Wednesday, September 17, 2008

Finding My (Your) Passion

I am two months in to my sabbatical from work - more commonly known as 'maternity leave'. Lots of time at home prompts many things - an excess of daytime TV, more reading books, and a good amount of thinking and reflection.

A few influential things of varying importance:
-The birth of my own son (of course!). Bringing a human into the world! Incredible!
-The birth of many children from other friends, and the serious illness and/or death of friends or friends' family.
-Other people who are working on their passion.
>I was at the dentist this week and asked my dentist about his recent travels, since he is regularly travelling to other countries to complete dental work. He talked about how it is his real passion.
>My boss of two years at work recently left the company to go back to school to study atmospheric science and work on the environment/artic water cycle.
>I just finished reading Tony Dungy's book. He refers often to his goal in life which is to honor and serve God. Football is a means for him to do this, whether through the public eye providing the means to volunteer and speak for charities he believes in, or how his family is financially able to adopt children.

I don't think I'm dramatically askew from my passions with my current tasks but I am looking into how I can do more towards them.

What inspires you? What are your passions? What do you want to do for the world?

Saturday, September 06, 2008

Cooking Tips: Cutting an Onion, Crying, and Odor

I've seen advice on how to cut an onion many times on TV. Somehow, I haven't seen my method, which I think is MUCH easier for those of us who aren't yet professional chefs and faster to prevent those tears.

First, cut off the sprout side of the onion to create a flat surface. It is safer and easier to cut an object with a flat side. (mmm..look at my pretty Global knives)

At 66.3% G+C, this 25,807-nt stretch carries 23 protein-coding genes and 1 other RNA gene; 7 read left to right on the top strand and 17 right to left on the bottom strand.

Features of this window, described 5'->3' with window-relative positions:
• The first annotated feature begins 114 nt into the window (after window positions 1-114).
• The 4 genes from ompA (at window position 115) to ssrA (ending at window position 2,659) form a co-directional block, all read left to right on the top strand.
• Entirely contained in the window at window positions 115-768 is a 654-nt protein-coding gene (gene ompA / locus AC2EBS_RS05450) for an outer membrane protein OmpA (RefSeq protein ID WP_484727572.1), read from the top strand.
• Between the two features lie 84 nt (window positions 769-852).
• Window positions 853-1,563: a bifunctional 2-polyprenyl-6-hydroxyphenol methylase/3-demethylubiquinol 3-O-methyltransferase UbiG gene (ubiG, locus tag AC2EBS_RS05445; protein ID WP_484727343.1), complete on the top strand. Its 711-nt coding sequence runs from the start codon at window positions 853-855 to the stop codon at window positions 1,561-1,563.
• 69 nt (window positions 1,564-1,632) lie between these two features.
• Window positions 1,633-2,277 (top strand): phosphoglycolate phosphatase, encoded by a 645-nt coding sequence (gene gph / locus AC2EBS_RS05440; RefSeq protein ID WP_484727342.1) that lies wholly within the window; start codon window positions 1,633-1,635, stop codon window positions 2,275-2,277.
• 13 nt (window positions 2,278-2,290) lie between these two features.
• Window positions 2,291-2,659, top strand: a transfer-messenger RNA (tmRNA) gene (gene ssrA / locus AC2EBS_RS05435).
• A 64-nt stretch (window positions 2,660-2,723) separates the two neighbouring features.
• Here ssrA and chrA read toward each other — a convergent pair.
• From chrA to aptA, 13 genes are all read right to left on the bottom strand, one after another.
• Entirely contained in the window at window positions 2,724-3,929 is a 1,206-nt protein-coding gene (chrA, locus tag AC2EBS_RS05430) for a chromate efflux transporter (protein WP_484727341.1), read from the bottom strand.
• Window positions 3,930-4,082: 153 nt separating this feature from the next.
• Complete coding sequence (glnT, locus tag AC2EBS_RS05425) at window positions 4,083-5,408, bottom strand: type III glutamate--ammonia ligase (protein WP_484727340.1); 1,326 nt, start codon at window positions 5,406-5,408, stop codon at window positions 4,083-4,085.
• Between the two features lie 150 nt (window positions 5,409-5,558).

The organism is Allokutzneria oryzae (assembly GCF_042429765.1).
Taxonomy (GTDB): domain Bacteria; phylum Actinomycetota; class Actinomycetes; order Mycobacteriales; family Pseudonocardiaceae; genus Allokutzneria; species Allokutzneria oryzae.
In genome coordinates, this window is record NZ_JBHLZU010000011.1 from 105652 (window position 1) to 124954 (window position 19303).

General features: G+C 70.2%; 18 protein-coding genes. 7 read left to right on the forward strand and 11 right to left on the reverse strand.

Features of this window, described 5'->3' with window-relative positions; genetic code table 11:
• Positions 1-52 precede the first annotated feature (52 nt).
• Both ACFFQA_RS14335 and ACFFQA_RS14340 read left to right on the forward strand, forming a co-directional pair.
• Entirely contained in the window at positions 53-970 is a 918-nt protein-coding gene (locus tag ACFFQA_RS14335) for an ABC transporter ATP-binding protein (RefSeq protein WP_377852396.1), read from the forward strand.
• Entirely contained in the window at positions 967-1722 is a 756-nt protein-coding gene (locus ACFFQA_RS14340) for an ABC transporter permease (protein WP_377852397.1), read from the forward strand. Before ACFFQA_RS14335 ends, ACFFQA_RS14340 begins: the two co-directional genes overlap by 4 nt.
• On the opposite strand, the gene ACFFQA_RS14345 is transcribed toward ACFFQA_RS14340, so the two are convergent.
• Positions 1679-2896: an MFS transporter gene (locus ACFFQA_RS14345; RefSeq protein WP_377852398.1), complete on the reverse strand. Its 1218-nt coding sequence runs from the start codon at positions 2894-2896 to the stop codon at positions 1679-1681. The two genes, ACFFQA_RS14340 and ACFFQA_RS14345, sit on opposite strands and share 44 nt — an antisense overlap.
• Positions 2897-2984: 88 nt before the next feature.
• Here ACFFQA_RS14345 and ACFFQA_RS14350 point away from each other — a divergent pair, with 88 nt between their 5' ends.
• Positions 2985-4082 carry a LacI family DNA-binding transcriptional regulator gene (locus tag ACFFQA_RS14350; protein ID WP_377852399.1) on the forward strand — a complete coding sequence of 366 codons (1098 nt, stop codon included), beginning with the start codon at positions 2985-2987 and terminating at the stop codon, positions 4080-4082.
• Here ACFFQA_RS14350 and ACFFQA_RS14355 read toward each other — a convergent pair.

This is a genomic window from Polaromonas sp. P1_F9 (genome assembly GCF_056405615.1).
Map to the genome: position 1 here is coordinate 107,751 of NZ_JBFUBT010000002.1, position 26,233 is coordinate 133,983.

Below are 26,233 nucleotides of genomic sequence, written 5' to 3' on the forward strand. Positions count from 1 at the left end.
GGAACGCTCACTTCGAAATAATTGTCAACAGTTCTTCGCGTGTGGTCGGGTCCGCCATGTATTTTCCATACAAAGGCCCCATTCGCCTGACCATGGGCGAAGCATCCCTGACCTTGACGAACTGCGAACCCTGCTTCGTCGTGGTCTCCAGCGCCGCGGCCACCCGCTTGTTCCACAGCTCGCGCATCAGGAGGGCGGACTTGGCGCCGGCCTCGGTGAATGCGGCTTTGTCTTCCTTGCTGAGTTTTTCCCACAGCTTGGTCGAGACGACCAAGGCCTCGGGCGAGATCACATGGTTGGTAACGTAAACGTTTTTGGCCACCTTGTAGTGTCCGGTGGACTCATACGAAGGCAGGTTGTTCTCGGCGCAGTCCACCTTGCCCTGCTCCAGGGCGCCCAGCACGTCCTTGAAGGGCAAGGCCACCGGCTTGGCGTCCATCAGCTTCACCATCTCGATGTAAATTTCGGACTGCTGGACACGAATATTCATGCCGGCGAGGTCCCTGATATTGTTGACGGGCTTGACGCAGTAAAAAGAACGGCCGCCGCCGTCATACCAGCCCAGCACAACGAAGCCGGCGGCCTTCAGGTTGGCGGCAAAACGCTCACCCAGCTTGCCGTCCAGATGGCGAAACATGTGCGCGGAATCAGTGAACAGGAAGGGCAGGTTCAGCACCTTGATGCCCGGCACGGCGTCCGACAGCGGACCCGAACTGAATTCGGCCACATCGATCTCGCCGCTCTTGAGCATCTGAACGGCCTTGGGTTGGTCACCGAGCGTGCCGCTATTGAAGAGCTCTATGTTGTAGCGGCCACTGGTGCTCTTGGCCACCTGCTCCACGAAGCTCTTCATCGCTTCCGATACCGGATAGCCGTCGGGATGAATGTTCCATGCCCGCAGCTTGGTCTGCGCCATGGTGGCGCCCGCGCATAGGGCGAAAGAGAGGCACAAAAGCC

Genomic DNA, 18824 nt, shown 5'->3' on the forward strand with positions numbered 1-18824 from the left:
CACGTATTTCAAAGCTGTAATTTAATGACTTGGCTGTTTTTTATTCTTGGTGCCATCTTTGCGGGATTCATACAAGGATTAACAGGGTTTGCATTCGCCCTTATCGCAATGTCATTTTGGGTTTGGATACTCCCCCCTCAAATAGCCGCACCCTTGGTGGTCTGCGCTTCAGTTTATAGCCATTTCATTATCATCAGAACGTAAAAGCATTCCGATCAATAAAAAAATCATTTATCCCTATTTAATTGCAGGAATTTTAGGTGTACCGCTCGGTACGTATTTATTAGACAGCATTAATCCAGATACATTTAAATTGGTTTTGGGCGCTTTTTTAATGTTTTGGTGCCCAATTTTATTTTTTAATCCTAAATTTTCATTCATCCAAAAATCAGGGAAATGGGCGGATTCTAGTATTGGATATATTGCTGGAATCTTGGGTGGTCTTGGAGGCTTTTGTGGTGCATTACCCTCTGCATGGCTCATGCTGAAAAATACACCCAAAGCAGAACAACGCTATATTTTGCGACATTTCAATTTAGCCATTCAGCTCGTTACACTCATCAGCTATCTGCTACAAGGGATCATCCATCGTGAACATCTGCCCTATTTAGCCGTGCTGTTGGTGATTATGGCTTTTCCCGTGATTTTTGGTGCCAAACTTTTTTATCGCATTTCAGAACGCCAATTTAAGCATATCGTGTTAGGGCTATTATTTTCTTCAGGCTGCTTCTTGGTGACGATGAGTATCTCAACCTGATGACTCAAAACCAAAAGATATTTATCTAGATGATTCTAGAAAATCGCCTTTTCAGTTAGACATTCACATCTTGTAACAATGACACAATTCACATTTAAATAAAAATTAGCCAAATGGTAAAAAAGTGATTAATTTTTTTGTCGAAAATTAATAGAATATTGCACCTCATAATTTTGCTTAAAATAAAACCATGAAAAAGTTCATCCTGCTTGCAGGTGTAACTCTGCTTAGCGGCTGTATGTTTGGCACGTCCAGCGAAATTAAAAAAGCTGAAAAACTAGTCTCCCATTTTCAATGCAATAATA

Place the cut side down on the cutting board. Next, cut the onion in half through the root end.

Peel the onion and rinse off as desired and/or if it is dirty. Place cut middle side down. Leave on the root end - this is the main part of this tip. This holds the onion together, which helps for uniformity in chopping.

For half-circle slices, simply slice across from the cut edge towards the root end. Leaving the root end attached holds the layers of onion together during slicing. The peel, root, and sprout remnants can now be composted.

This half-circle shape is a good shape to toss with zucchini to saute, or with bell peppers to make fajitas.

For a diced shape, cut the onion multiple times from sprout end to root, without cutting through the root end. The closer these are to each other, the smaller the dice will be.

Slice across similar to the half-circle technique.

Refer to Basic Knife Cuts for examples and definitions of cuts and shapes.

Ad lib:
Crying and Onions - So as I got older I realized my eyes became less sensitive to watering when cooking with onions. I eventually figured out that it was because I had contacts which block the absorption of the onion vapors into my eyes! For those of you with better vision, try chilling your onion in the refrigerator or freezer to block some of those enzymes from escaping.

Onion Smell - To get onion smell off skin, rub with stainless steel. It has a reaction with the onion to remove the odor. Try the faucet or a spoon. I may be a chemical engineer but can't fully explain how it works.